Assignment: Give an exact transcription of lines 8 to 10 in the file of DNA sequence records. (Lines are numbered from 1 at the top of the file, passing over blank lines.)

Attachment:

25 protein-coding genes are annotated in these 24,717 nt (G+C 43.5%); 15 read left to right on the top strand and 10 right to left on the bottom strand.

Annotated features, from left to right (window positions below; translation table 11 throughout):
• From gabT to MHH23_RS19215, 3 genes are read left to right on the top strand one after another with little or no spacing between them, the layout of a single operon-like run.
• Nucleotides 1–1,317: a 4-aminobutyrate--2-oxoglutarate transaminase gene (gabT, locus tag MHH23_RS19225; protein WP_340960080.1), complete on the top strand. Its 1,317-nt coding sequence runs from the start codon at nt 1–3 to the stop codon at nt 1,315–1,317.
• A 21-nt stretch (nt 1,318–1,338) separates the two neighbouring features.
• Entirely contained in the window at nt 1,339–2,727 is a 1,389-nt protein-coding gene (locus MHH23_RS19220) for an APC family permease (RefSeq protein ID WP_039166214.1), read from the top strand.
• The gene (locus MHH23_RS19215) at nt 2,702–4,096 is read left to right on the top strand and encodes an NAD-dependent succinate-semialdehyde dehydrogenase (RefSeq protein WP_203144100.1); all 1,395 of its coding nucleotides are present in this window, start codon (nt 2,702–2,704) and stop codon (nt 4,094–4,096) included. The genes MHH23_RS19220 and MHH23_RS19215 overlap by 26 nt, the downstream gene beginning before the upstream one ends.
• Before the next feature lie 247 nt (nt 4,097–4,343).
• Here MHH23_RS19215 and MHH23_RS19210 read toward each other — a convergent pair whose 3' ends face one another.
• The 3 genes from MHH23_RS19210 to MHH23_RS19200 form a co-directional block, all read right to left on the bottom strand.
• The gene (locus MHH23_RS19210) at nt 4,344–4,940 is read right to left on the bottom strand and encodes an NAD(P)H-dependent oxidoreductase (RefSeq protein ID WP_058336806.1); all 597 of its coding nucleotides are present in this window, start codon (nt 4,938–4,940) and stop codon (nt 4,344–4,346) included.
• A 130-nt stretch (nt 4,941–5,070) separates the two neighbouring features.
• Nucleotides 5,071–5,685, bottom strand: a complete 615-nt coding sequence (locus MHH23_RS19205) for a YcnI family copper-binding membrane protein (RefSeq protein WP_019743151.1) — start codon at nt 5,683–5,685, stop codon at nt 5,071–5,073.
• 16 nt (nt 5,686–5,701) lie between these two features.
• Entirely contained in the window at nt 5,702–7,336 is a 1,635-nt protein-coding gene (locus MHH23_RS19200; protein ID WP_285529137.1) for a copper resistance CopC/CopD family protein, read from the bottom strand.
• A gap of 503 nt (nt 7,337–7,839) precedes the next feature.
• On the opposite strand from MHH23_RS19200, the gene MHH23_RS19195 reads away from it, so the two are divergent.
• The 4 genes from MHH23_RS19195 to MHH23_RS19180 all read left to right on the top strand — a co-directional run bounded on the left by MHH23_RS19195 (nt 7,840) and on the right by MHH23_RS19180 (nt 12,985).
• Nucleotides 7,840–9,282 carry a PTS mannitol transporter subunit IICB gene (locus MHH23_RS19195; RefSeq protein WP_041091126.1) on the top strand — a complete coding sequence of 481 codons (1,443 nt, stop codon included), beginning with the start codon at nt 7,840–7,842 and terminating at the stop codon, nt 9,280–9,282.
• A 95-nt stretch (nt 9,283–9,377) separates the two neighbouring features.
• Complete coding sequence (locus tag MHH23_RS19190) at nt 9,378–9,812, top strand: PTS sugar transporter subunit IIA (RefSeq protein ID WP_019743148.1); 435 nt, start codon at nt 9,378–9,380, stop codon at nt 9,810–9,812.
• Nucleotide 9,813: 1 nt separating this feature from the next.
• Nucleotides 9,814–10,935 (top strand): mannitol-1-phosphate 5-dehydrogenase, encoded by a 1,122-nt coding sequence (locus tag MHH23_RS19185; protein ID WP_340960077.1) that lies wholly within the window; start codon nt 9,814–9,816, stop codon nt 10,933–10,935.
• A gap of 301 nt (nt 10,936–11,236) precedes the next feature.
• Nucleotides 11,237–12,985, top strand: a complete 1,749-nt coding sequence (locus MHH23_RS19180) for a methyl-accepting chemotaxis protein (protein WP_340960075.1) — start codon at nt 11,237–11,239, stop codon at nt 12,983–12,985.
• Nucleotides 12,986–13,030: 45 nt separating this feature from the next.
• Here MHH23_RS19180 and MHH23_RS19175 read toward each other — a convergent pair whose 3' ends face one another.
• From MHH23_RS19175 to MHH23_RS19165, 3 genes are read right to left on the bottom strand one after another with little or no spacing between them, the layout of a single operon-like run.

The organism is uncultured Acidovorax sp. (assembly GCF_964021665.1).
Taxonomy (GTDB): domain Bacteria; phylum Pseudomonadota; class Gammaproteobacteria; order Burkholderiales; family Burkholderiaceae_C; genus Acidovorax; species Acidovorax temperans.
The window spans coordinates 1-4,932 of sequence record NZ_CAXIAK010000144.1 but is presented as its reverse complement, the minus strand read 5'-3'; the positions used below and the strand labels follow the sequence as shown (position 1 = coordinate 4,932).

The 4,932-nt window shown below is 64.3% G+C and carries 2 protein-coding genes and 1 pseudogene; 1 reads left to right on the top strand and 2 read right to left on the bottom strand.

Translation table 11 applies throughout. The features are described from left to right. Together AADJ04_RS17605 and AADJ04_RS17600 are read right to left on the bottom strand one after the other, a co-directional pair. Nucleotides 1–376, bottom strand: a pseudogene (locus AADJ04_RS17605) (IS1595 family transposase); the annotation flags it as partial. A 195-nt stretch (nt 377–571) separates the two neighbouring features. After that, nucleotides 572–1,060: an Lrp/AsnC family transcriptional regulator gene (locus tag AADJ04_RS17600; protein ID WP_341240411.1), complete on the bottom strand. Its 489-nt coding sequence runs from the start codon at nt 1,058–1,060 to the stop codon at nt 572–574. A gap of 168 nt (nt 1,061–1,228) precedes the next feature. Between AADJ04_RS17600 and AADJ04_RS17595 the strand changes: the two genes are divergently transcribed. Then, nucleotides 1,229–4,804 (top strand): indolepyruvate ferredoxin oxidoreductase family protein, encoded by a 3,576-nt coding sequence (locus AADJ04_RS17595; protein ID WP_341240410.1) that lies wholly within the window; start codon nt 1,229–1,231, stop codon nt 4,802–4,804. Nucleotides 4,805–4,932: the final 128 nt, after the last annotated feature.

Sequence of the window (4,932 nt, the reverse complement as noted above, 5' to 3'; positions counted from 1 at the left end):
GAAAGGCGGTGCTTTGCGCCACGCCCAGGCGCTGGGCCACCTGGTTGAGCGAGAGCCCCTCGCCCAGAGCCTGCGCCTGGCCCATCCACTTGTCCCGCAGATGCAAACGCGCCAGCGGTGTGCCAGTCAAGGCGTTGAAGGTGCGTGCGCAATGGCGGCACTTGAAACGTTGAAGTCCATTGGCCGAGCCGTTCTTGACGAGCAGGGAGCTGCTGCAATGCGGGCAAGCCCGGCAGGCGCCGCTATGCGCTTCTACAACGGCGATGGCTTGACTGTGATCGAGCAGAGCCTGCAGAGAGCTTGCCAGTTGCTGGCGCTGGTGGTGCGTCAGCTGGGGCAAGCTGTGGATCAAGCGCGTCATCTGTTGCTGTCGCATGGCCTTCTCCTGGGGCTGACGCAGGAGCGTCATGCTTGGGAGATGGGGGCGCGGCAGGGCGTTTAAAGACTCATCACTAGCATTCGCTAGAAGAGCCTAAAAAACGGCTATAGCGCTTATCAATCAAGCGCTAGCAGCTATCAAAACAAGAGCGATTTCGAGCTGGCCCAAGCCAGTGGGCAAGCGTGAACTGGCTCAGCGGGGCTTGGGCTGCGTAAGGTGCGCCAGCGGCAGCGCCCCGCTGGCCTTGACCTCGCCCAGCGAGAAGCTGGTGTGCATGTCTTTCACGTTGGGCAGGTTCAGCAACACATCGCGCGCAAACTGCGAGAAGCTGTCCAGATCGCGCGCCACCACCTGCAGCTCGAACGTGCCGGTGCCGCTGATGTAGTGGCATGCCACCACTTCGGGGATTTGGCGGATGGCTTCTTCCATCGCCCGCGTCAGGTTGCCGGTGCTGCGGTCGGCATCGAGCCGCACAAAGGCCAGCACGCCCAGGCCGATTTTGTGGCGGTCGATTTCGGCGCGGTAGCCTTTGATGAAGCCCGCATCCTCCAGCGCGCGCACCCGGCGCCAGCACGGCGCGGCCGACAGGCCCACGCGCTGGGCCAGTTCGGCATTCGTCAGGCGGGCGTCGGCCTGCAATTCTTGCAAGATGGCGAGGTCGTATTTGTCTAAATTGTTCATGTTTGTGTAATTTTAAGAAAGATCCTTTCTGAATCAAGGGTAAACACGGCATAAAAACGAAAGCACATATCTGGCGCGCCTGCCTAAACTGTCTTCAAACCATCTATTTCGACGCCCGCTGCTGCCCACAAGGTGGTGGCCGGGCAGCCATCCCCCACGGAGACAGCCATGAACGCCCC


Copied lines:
• Before the next feature lie 247 nt (nt 4,097–4,343).
• Here MHH23_RS19215 and MHH23_RS19210 read toward each other — a convergent pair whose 3' ends face one another.
• The 3 genes from MHH23_RS19210 to MHH23_RS19200 form a co-directional block, all read right to left on the bottom strand.